Wed, 06/08/2016 - 14:23

If you don't understand or speak any Bulgarian, don't read on. However, if you intend to settle down in this country, or want to show your appreciation for Bulgarian culture or your loved one's in-laws, you are probably taking Bulgarian classes where you get taught how to say "excuse me" and "cheers," which you gladly will, to the bemusement of your Bulgarian chums.

One thing your Bulgarian instructor will probably not be telling you, possibly because many Bulgarians will be at a loss themselves, is the sometimes intricate details and innuendoes of this country's new Newspeak.
The pun is unintended. Bulgaria had plenty of Newspeak during Communism when government linguists and the media went to great lengths to devise new words and expressions for ordinary things and actions. Some of those still make the rounds among elderly Bulgarians, like the "operator of a biological unit" which used to stand in for cow-milker. One would have thought that with the change of social patterns post-1989 the lingo being used to describe some aspects of the world would change as well. Quite rightly so – it did change to reflect the new realities, but in many ways the old Newspeak was just converted into a new Newspeak which is equally puzzling to understand unless, of course, you know what it means. Here is an inexhaustive list of some of the most popular Newspeak words and expressions that have permeated the Bulgarian language in recent years.


Svetovnoizvesten, which means "world-famous"

The hacks love this when they have to describe someone visiting Bulgaria who is completely unknown except in some parts of Canada. The word "world-famous," when used in Bulgarian, also seeks to instil self-doubt and even guilt in whoever reads or hears it. How could we have failed to realise that someone was "world-famous"? We are sitting in ignorance here while that guy travels the universe and makes a "world-famous" name for himself...



This one is tricky. Literally it means "loving one's own clan" or "loving one's fatherland." Usually, it would translate as "patriotic," but there are significant nuances. You wouldn't call someone who appears in public wearing 19th century peasant attire patriotic, but he or she may well go down as rodolyubiv. Let's say the difference between rodolyubiv and patriotichen is similar to the difference between "yoke" and "occupation." Both terms are very controversial in today's Bulgaria.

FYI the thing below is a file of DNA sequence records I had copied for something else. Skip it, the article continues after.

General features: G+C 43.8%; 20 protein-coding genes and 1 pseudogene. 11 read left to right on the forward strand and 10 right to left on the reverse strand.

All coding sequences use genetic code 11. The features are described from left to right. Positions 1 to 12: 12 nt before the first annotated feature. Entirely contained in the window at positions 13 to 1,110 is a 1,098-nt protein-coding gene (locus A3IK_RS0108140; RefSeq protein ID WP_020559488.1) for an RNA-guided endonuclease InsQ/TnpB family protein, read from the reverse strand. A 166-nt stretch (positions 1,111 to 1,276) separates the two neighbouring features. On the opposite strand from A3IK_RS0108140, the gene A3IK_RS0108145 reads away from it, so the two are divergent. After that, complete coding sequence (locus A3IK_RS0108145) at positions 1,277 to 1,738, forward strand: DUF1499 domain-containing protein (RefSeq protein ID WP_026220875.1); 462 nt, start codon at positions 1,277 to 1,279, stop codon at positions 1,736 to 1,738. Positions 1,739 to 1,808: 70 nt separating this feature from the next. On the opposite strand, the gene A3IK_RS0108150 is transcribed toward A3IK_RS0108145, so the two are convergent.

"As things are done everywhere in the civilised world"

This is usually used by politicians who want to promote an idea that no one would ever touch elsewhere in the world. Monstrosities committed by the government and its agents are being justified with it. Voters should be at peace: this is how things are being done all over the civilised world.



Means "patrEot" with a capitalised typo. Used by obviously non-patriotic people to describe the new breed of Bulgarian "patriots" who can't speak Bulgarian correctly.



Literally "backstage-ness" or "behind-the-scene-ness." The new word gained popularity during the 2013 street rallies in Sofia. It seeks to describe the Bulgarian system where nothing is done in the open and all important decisions are being made by some men sitting in some backroom.


Prestige, prestigious

Something is prestigious, for example a beauty parlour or a corner café, because it advertises itself as such. If you fail to become a customer you risk losing on some of that prestige. You will yourself end up being non-prestigious.

Prestizhen is also used to describe some completely quaint and unknown media, usually somewhere far away, which is being quoted in Bulgarian, like in "The Hicksville Star, a prestigious Western publication, wrote that Ivan Ganev is world-famous." That indeed makes Ivan Ganev world-famous in Bulgaria.



A close synonym of prestigious. Newspapers use both ad libitum. For example, "An authoritative publication in Wyoming reported that our man from Sofia..."



The word has largely lost its original meaning "one of a kind." It is now used liberally by both the media and ordinary Bulgarian speakers to mean interesting. "An unique exhibition" does not mean that is the one-and-only exhibition of its kind in the world, nor that it is the first time the world has seen an exhibition. It simply means that that particular exhibition is interesting in the eyes of its reviewer.



When referring to the days before 1989, it means hardline Communist. When referring to the days after 1989, it means capitalist.

Conversely with capitalist. Pre-1989, it used to mean "fascist," "imperialist" or both.



A gesheftar, from the German Geschäftsführer, used to mean a crook. In German it means "manager." Now a businessman (which in English means someone who does business), which in Bulgarian means entrepreneur (who has never really been particularly honest), is something everyone wants to become.


"Made with a lot of love"

When used to describe a new bar or restaurant, or a new recipe or a new trinket this means the guy really tried hard. If applied to a baker, it would mean that the bread you are buying will be three times the price of normal bread, and will probably be non-standard.



In real property-speak, for example with a reference to an apartment in a Bulgarian town, it means that the layout of the place is such that you have to go out onto the balcony in order to reach the bathroom. When used in a sexual context, it means "non-missionary."

Issue 116 Culture shock

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